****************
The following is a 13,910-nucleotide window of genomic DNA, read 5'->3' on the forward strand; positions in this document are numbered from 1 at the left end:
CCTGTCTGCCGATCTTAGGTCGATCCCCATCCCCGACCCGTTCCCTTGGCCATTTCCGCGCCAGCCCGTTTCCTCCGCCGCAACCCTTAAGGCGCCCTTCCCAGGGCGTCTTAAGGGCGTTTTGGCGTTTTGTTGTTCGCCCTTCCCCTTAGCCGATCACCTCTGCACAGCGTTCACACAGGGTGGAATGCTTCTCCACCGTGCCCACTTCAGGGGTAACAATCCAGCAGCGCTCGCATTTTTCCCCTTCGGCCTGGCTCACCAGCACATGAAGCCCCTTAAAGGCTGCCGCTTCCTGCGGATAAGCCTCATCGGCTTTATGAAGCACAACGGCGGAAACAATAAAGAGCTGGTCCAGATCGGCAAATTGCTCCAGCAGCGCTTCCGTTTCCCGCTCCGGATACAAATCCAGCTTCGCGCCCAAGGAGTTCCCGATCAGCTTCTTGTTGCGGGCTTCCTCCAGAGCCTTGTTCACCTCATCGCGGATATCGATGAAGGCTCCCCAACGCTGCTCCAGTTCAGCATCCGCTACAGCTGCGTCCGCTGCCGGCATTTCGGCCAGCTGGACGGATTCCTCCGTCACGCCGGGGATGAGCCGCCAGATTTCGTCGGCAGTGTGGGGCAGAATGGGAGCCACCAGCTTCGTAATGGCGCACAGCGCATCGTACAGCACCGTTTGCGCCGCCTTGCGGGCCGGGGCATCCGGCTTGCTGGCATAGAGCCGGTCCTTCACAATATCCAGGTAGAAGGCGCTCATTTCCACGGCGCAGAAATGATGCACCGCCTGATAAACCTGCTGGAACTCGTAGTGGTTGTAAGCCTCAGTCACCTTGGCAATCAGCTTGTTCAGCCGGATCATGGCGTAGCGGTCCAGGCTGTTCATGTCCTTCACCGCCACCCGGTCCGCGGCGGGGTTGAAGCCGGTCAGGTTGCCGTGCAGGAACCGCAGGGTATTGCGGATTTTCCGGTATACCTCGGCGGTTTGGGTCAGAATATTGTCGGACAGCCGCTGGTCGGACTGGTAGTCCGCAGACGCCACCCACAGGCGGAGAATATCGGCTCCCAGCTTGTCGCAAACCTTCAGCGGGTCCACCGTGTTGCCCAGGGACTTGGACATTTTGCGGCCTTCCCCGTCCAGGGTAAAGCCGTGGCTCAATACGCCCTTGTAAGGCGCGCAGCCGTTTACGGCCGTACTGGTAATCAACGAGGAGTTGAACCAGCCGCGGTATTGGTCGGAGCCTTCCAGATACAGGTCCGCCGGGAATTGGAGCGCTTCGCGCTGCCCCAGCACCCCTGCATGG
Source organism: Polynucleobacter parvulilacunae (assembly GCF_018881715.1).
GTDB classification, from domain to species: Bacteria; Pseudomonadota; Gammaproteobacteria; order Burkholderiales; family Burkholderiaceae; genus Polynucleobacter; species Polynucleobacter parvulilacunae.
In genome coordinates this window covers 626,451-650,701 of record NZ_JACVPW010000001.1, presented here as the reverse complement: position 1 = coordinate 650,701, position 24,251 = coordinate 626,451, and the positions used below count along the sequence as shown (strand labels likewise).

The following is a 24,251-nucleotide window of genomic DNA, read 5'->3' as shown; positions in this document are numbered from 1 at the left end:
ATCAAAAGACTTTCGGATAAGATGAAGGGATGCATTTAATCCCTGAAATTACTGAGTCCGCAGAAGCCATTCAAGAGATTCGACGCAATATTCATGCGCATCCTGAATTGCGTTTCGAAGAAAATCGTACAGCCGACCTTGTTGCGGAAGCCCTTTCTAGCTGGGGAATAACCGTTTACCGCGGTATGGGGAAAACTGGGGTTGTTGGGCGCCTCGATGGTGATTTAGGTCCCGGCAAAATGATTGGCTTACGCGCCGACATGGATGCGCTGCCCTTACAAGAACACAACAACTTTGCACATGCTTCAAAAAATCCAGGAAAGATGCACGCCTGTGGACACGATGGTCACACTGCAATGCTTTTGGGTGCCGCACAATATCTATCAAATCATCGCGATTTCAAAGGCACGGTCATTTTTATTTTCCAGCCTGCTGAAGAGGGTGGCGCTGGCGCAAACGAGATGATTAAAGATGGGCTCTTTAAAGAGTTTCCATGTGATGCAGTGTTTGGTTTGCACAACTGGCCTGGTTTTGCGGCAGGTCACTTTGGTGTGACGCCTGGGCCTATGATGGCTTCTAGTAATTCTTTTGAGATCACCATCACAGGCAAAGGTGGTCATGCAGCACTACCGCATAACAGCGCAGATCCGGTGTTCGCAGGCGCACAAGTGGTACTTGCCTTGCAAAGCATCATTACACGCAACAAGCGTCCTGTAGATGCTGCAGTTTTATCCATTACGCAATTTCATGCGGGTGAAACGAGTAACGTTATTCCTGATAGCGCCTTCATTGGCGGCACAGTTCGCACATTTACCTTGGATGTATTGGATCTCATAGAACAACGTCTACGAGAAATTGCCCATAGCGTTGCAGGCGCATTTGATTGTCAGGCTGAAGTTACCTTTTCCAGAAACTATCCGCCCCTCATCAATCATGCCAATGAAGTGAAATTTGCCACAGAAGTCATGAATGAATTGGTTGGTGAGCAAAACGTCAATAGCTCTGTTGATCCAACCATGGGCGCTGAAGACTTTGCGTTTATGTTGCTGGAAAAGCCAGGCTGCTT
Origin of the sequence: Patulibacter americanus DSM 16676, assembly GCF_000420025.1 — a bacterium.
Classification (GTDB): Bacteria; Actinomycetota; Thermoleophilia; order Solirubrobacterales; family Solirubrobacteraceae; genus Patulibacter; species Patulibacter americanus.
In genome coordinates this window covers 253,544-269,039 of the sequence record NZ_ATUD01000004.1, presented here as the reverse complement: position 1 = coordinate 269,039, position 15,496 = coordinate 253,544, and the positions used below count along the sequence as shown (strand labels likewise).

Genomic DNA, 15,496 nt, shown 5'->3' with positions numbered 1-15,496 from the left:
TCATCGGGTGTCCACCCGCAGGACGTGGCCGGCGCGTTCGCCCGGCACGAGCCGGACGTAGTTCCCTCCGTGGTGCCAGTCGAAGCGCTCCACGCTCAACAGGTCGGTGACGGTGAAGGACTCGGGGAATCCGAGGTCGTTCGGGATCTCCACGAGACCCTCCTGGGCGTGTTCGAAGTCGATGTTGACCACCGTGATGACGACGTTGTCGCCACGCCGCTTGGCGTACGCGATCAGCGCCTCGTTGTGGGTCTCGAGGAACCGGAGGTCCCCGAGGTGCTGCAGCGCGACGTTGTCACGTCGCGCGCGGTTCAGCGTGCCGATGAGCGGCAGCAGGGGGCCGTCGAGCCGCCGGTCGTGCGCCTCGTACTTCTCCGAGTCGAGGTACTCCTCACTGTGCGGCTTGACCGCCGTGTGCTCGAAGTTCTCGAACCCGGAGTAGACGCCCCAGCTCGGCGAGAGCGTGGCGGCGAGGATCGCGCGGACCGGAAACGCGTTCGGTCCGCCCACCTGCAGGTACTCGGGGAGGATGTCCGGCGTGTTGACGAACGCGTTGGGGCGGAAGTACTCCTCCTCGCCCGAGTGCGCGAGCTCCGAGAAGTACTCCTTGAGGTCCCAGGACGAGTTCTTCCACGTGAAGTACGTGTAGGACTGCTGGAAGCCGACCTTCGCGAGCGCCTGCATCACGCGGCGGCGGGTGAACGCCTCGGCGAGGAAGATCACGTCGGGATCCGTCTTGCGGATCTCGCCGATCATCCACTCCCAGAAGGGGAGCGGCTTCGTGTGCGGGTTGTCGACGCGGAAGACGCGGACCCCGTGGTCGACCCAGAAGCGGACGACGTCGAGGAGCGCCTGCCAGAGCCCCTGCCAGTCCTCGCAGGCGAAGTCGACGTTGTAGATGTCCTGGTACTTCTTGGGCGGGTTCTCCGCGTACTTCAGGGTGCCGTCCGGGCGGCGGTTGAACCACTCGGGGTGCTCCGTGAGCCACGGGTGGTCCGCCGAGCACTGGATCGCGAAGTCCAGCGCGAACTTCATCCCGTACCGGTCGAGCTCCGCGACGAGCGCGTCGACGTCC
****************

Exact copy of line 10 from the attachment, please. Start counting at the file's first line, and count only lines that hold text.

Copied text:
In genome coordinates this window covers 253,544-269,039 of the sequence record NZ_ATUD01000004.1, presented here as the reverse complement: position 1 = coordinate 269,039, position 15,496 = coordinate 253,544, and the positions used below count along the sequence as shown (strand labels likewise).